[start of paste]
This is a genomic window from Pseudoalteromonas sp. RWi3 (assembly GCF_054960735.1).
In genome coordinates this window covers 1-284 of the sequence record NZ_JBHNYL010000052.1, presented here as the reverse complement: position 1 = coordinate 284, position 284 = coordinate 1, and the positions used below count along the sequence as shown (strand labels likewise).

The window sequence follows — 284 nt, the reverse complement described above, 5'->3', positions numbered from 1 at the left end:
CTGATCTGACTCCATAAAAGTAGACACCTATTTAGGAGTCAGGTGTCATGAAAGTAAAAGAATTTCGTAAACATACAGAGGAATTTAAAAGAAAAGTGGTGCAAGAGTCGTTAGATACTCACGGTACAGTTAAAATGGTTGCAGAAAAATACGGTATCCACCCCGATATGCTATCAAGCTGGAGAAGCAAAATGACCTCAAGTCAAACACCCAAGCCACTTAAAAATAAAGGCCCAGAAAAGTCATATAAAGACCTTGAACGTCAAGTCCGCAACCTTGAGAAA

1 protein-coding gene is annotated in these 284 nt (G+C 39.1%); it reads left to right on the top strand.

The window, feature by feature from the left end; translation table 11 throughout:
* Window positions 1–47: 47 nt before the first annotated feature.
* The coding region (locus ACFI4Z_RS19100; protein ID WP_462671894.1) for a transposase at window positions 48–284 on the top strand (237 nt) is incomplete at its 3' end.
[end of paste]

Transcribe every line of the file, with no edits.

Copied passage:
This is a genomic window from Pseudoalteromonas sp. RWi3 (assembly GCF_054960735.1).
In genome coordinates this window covers 1-284 of the sequence record NZ_JBHNYL010000052.1, presented here as the reverse complement: position 1 = coordinate 284, position 284 = coordinate 1, and the positions used below count along the sequence as shown (strand labels likewise).

The window sequence follows — 284 nt, the reverse complement described above, 5'->3', positions numbered from 1 at the left end:
CTGATCTGACTCCATAAAAGTAGACACCTATTTAGGAGTCAGGTGTCATGAAAGTAAAAGAATTTCGTAAACATACAGAGGAATTTAAAAGAAAAGTGGTGCAAGAGTCGTTAGATACTCACGGTACAGTTAAAATGGTTGCAGAAAAATACGGTATCCACCCCGATATGCTATCAAGCTGGAGAAGCAAAATGACCTCAAGTCAAACACCCAAGCCACTTAAAAATAAAGGCCCAGAAAAGTCATATAAAGACCTTGAACGTCAAGTCCGCAACCTTGAGAAA

1 protein-coding gene is annotated in these 284 nt (G+C 39.1%); it reads left to right on the top strand.

The window, feature by feature from the left end; translation table 11 throughout:
* Window positions 1–47: 47 nt before the first annotated feature.
* The coding region (locus ACFI4Z_RS19100; protein ID WP_462671894.1) for a transposase at window positions 48–284 on the top strand (237 nt) is incomplete at its 3' end.